With Athletics executive vice president Billy Beane in his 20th year atop the team’s baseball department, Susan Slusser of the San Francisco Chronicle takes an interesting look at his legacy. Beane’s best known as the subject of the 2003 book “Moneyball,” which has made the executive an iconic figure in business circles, Slusser writes. The author, Michael Lewis, told Slusser that Beane “made it cool to bring science into player evaluation, and because of that, every businessperson in America wants to meet him.” Lewis’ book followed the 2002 A’s, who won 103 games and were part of a run that included four straight playoff berths and eight consecutive seasons of at least 87 victories for the franchise. The low-payroll A’s haven’t been nearly that successful in recent years (they’ll finish well below .500 for the third season in a row in 2017), in part because of the trade that sent third baseman Josh Donaldson to Toronto in 2014. Beane offered an unenthusiastic review of the move to Slusser, saying: “In hindsight, that was certainly questionable — and I’m being kind to myself. There were a number of reasons why, and Josh was a good player who became a great player — but when you make as many transactions as we do, some are going to be good and some are not going to be good.”
While the Donaldson deal will likely go down as a misfire, Beane’s entire body of work has clearly earned him the respect of his peers across big league front offices, as Slusser details in a piece that’s worthy of a full read.
More from the American League:
- The Astros announced a series of front office changes on Friday, as Brian McTaggart of MLB.com details in full. The mutual parting between the team and assistant director of player personnel Quinton McCracken was among those moves. McCracken, who had been in the Astros’ front office since 2012 and even drew interest from Boston when it was looking for a GM in 2015, talked about his exit with Jake Kaplan of the Houston Chronicle. “(With) the recent reconfiguration of the front office staff, we mutually agreed it was best for me to pursue other opportunities in the baseball community,” McCracken said. “It was a mutual agreement. My contract was due at the end of this cycle, and we decided that it just wasn’t a proper fit moving forward.” McCracken’s departure comes on the heels of the Astros firing eight scouts earlier this month.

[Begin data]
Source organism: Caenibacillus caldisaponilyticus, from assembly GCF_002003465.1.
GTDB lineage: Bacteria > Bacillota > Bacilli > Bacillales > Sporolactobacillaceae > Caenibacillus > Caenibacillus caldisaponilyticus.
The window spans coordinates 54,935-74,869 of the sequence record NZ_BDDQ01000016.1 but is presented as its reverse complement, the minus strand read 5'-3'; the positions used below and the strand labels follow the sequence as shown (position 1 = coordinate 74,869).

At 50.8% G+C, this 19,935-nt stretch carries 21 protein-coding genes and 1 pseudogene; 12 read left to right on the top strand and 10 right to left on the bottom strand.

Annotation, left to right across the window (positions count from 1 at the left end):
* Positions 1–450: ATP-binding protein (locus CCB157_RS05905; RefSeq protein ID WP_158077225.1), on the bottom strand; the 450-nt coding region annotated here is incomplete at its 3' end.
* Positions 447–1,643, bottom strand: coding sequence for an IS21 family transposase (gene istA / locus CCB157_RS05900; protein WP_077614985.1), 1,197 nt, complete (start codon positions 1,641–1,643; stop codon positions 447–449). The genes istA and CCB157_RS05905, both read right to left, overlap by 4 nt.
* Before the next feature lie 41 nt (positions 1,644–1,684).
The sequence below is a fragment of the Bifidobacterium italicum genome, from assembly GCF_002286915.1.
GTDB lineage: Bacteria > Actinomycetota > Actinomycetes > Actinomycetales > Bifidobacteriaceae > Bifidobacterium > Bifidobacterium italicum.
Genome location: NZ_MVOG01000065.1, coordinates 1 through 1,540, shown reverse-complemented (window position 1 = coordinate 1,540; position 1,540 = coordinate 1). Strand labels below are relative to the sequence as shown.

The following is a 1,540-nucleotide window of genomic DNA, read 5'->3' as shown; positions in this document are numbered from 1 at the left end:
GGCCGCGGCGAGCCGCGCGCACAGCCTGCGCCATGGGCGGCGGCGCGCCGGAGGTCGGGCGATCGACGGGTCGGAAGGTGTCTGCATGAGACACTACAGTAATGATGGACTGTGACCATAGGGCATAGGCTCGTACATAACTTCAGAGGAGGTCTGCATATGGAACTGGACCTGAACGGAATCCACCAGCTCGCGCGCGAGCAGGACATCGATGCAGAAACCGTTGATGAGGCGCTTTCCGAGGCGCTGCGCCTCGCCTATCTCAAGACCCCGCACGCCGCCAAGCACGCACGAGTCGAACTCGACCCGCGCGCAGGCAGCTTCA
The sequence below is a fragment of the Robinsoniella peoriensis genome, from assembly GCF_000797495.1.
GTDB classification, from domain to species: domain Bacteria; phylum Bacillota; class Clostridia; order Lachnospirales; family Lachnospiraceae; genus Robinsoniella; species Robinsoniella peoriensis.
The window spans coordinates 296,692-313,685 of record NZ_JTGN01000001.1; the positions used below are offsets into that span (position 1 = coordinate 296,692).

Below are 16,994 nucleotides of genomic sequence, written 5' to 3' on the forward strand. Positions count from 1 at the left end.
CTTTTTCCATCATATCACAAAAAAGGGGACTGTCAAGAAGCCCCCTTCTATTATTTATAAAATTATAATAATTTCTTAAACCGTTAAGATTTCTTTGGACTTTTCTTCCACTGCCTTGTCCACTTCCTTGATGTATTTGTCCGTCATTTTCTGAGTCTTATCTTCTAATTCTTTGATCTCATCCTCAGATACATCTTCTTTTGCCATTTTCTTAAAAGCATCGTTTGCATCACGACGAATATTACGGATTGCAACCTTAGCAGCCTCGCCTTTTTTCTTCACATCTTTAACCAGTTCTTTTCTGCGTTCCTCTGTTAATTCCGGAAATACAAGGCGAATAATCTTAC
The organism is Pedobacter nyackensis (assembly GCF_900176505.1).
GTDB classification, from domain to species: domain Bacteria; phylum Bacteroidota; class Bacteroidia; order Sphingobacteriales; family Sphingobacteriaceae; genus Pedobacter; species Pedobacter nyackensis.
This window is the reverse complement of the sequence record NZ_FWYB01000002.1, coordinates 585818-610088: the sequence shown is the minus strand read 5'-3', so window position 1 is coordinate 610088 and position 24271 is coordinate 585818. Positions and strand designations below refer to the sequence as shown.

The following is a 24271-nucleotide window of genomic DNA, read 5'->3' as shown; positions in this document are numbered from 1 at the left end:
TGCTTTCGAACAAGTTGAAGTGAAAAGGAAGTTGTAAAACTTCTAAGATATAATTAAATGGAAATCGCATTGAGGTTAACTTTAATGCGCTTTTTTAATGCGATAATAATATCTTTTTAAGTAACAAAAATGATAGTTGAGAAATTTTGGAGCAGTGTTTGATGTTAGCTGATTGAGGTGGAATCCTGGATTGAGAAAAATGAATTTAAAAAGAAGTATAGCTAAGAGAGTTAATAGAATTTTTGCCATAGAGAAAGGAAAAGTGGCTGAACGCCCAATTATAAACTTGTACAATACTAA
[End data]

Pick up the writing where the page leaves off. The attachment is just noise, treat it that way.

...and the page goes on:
- Signing infielder Danny Espinosa and optioning Daniel Robertson to the minors is the latest example of the Rays balancing the present and the future, Marc Topkin of the Tampa Bay Times observes. While Espinosa struggled mightily this season in stints with the Angels and Mariners, both of whom released him, the 23-year-old Robertson wasn’t exactly indispensable to the Rays’ lineup during his first 223 major league plate appearances (.211/.302/.340). But if the former top 100 prospect does develop into a quality big leaguer, Tampa Bay could end up controlling him for another year thanks in part to the Espinosa signing, Topkin points out. If Robertson stays in the minors for at least 20 days, he won’t accrue a year of service time this season, putting him on pace to become a free agent entering 2024 instead of 2023.